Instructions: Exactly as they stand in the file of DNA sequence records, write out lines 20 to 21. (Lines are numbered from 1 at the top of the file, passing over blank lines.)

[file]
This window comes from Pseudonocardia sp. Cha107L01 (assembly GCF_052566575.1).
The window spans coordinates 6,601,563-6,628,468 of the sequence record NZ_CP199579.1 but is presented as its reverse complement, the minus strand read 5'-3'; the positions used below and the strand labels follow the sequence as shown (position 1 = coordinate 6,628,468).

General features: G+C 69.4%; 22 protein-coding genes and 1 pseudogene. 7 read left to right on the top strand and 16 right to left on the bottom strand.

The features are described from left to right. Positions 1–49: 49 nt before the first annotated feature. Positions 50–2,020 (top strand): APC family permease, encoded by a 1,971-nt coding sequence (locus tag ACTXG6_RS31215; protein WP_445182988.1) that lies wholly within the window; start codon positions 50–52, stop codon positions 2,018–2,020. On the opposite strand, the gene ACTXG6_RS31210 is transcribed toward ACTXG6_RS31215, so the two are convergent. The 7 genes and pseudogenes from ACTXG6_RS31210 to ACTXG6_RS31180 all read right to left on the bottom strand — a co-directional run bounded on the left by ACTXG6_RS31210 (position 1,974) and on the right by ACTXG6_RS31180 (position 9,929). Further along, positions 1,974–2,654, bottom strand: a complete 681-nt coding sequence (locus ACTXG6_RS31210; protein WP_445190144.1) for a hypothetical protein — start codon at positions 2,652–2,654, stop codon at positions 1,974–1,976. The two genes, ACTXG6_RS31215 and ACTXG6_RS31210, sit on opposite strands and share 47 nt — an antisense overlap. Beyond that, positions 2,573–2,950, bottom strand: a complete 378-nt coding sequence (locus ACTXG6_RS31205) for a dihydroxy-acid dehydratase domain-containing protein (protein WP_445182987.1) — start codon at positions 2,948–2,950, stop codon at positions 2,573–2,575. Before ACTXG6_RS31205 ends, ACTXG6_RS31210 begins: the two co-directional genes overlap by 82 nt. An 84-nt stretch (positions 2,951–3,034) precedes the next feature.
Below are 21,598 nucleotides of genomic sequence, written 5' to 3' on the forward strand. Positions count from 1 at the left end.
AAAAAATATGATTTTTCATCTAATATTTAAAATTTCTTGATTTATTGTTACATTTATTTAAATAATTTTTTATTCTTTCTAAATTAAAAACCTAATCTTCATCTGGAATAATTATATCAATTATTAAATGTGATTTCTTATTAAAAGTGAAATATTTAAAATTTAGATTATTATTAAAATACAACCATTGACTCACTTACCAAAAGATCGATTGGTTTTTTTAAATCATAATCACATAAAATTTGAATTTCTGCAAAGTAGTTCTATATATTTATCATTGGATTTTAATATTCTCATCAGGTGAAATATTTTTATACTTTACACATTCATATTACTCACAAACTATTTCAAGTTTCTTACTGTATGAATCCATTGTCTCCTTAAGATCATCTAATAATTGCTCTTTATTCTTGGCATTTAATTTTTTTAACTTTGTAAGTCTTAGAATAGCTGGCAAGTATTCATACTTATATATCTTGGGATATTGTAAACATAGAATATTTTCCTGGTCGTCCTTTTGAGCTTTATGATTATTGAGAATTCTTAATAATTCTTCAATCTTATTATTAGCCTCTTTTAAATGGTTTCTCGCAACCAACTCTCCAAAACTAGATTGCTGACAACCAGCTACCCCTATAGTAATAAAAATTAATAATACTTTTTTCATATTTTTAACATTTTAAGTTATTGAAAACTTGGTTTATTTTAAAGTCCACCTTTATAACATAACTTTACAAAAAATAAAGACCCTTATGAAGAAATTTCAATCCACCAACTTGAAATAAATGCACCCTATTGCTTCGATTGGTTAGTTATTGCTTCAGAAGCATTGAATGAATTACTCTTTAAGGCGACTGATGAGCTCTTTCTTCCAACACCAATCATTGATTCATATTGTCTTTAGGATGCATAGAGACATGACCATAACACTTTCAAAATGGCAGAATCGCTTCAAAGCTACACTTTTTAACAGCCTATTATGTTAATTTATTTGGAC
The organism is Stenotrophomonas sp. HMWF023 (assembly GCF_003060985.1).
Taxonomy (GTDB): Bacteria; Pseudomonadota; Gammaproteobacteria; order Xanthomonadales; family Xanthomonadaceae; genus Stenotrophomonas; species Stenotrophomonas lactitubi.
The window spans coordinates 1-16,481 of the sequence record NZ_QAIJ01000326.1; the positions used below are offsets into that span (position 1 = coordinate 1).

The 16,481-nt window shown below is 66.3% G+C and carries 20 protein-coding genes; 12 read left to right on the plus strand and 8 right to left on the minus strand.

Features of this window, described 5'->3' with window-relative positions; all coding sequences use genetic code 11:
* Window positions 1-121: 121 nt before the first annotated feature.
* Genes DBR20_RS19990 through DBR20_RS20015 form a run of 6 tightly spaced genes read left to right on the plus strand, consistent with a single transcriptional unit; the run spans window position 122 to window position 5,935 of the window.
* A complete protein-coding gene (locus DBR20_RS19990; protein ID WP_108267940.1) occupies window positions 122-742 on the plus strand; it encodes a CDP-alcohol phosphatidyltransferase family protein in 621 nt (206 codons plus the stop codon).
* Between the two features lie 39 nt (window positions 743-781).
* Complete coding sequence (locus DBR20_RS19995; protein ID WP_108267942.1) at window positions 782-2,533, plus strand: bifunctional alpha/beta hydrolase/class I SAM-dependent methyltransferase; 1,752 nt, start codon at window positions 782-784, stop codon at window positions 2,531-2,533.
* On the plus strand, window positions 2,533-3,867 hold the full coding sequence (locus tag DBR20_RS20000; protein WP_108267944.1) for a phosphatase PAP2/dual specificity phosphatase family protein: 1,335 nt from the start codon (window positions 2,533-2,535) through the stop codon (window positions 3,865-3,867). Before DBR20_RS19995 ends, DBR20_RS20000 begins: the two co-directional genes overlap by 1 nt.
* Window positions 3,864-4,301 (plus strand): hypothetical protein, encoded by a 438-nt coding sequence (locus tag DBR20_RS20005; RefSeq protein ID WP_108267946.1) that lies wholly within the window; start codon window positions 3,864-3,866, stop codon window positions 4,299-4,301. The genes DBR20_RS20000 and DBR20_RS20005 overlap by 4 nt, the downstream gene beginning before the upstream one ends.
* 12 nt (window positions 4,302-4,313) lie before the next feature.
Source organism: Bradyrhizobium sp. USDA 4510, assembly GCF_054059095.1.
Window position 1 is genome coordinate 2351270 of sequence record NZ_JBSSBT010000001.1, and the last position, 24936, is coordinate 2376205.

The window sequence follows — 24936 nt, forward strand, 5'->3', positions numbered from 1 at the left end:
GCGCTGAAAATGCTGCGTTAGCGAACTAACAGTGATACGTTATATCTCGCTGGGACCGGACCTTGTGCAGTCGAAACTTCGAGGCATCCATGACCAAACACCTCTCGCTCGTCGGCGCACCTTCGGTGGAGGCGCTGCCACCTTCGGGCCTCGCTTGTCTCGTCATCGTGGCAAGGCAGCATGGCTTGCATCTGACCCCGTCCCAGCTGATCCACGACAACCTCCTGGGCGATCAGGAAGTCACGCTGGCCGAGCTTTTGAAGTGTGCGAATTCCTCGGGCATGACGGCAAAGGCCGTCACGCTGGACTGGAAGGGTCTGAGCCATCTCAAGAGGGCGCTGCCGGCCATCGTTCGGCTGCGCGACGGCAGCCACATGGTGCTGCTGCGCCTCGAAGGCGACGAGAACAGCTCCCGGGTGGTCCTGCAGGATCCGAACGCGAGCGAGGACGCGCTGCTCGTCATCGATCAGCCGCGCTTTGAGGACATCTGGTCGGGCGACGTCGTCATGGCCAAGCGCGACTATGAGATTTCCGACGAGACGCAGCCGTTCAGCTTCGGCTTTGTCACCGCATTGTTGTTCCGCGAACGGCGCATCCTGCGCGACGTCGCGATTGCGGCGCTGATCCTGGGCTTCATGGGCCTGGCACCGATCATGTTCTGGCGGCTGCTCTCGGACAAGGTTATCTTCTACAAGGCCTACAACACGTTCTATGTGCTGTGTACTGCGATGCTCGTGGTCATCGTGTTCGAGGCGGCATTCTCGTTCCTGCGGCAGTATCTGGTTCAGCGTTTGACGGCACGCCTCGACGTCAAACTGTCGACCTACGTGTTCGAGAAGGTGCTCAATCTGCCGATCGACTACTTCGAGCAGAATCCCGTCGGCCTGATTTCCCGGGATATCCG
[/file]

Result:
Source organism: Bradyrhizobium sp. USDA 4510, assembly GCF_054059095.1.
Window position 1 is genome coordinate 2351270 of sequence record NZ_JBSSBT010000001.1, and the last position, 24936, is coordinate 2376205.